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Reporting for duty

By Matt King

Last year, over 9000 young workers aged 25 and under, were injured on the job in Alberta.

And that’s just the ones reported.

A friend of mine, who shall remain nameless, was working a summer job when the machinery he was working with fell over, throwing him to the ground in the process. His employer ultimately reported it, and he turned out to be fine, with some minor back pain, but at first he didn’t know what to do. Who does he tell? Does he have to file something? How does someone report an injury and why?

A while ago, we made a video specifically about how you can report an injury, so before we move ahead, take a look at it and see if it answers any of the questions above.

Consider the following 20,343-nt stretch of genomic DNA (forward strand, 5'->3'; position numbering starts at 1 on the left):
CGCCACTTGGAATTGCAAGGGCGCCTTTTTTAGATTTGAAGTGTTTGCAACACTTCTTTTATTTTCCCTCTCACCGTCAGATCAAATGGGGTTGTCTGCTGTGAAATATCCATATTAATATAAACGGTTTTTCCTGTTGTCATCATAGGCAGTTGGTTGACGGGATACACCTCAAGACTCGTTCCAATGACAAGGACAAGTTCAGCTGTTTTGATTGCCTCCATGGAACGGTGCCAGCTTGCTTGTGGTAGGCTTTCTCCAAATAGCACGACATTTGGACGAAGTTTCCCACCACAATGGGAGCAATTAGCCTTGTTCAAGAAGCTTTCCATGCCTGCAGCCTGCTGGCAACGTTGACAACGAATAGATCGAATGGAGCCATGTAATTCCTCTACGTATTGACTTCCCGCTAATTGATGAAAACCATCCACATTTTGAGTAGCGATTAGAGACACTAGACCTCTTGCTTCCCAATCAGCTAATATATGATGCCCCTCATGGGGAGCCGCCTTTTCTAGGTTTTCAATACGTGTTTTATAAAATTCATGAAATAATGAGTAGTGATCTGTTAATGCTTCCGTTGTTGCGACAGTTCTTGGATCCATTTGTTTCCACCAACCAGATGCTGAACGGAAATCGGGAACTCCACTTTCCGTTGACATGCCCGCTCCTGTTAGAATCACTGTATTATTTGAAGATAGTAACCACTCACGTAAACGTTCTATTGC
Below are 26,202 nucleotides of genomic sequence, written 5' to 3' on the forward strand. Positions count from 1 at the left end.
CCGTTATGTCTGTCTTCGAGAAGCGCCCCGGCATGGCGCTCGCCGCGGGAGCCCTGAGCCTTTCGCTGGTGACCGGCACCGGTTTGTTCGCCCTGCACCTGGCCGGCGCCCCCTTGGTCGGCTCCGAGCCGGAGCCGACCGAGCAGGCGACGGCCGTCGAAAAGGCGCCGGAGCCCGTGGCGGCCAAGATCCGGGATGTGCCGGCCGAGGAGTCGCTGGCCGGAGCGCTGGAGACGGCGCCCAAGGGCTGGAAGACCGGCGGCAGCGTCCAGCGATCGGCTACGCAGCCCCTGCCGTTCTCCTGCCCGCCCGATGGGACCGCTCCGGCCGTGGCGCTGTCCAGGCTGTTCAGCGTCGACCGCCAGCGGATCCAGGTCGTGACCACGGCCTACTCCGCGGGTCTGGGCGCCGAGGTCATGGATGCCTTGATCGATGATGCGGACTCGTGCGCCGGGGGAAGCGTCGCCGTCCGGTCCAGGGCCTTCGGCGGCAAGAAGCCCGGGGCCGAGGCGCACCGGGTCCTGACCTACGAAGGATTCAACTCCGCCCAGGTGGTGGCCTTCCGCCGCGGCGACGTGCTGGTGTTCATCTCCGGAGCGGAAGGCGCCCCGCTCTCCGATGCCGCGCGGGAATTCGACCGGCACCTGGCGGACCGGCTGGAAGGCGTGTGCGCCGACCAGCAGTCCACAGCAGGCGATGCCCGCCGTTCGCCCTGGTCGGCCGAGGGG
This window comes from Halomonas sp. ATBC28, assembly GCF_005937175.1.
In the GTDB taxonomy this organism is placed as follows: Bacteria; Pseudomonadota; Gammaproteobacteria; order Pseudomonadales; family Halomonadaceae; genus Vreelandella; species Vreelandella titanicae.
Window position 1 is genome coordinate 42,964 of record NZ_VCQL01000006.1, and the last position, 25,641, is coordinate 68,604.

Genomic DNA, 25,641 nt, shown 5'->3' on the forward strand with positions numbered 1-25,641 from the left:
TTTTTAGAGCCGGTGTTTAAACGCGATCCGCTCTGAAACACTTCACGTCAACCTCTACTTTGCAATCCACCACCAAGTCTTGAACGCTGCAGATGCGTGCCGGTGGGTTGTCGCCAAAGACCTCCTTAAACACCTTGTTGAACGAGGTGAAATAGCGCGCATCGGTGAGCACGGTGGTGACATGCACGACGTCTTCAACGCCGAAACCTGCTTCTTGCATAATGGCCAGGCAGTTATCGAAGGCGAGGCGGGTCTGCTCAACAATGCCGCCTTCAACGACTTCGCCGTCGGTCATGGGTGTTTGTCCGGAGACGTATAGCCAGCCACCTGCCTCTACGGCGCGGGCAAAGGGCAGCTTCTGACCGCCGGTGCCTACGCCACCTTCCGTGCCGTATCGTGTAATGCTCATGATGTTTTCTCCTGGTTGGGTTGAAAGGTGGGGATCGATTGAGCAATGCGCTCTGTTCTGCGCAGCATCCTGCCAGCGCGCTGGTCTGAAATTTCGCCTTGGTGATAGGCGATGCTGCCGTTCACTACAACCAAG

If your injury is serious and needs equally serious treatment, then it is possible that you might miss work, depending on the situation. Workplace injuries are always difficult, and navigating those waters can be rough, but by simply reporting your injury as soon as possible and following the simple 1-2-3 steps in the video, it can be a lot smoother sailing from there. While the possible hardships of workplace injury don’t disappear over night, they can begin to clear and dissipate, letting some much needed light fall on the situation before then leading you down a path towards healing and safety.

At Heads Up, the goal is always to first avoid injury, but sometimes, these things happen, and when they do, it is best to be prepared and know what to do – report your injury. What, you may ask, if you’ve injured yourself and aren’t sure if it needs to be reported?

If you aren’t sure, report it.

Have you ever found yourself in a situation like my friend? Not sure what to do, but certainly needing help beyond a simple First Aid kit? Just remember the 1-2-3, and you should be okay when it comes to reporting your injury.

For more information:

Work smart. Work safe.

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